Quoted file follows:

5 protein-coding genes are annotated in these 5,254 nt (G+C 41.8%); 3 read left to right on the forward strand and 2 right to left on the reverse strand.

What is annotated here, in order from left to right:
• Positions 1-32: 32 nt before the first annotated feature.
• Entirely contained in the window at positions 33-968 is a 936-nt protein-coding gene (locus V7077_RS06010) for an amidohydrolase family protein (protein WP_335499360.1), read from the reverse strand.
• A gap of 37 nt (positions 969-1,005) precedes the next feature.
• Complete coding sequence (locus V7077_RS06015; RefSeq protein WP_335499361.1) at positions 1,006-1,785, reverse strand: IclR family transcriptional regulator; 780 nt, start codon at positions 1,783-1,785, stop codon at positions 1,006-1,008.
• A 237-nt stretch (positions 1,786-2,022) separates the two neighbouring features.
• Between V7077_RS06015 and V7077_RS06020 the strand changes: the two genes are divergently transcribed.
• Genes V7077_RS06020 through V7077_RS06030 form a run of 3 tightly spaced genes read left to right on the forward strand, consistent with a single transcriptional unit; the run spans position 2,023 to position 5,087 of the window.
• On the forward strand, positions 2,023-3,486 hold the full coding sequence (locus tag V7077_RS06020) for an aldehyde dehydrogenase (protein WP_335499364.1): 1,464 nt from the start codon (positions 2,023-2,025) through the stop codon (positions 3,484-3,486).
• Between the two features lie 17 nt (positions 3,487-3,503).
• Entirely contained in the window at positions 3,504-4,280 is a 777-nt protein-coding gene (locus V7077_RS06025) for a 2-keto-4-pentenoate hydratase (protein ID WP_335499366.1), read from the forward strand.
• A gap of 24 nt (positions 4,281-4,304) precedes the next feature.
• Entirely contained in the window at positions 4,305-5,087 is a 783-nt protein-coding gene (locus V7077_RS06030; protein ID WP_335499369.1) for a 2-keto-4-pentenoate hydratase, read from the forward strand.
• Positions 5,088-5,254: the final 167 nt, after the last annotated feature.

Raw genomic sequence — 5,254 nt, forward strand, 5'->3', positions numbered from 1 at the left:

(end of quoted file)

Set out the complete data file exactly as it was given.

5 protein-coding genes are annotated in these 5,254 nt (G+C 41.8%); 3 read left to right on the forward strand and 2 right to left on the reverse strand.

What is annotated here, in order from left to right:
• Positions 1-32: 32 nt before the first annotated feature.
• Entirely contained in the window at positions 33-968 is a 936-nt protein-coding gene (locus V7077_RS06010) for an amidohydrolase family protein (protein WP_335499360.1), read from the reverse strand.
• A gap of 37 nt (positions 969-1,005) precedes the next feature.
• Complete coding sequence (locus V7077_RS06015; RefSeq protein WP_335499361.1) at positions 1,006-1,785, reverse strand: IclR family transcriptional regulator; 780 nt, start codon at positions 1,783-1,785, stop codon at positions 1,006-1,008.
• A 237-nt stretch (positions 1,786-2,022) separates the two neighbouring features.
• Between V7077_RS06015 and V7077_RS06020 the strand changes: the two genes are divergently transcribed.
• Genes V7077_RS06020 through V7077_RS06030 form a run of 3 tightly spaced genes read left to right on the forward strand, consistent with a single transcriptional unit; the run spans position 2,023 to position 5,087 of the window.
• On the forward strand, positions 2,023-3,486 hold the full coding sequence (locus tag V7077_RS06020) for an aldehyde dehydrogenase (protein WP_335499364.1): 1,464 nt from the start codon (positions 2,023-2,025) through the stop codon (positions 3,484-3,486).
• Between the two features lie 17 nt (positions 3,487-3,503).
• Entirely contained in the window at positions 3,504-4,280 is a 777-nt protein-coding gene (locus V7077_RS06025) for a 2-keto-4-pentenoate hydratase (protein ID WP_335499366.1), read from the forward strand.
• A gap of 24 nt (positions 4,281-4,304) precedes the next feature.
• Entirely contained in the window at positions 4,305-5,087 is a 783-nt protein-coding gene (locus V7077_RS06030; protein ID WP_335499369.1) for a 2-keto-4-pentenoate hydratase, read from the forward strand.
• Positions 5,088-5,254: the final 167 nt, after the last annotated feature.

Raw genomic sequence — 5,254 nt, forward strand, 5'->3', positions numbered from 1 at the left: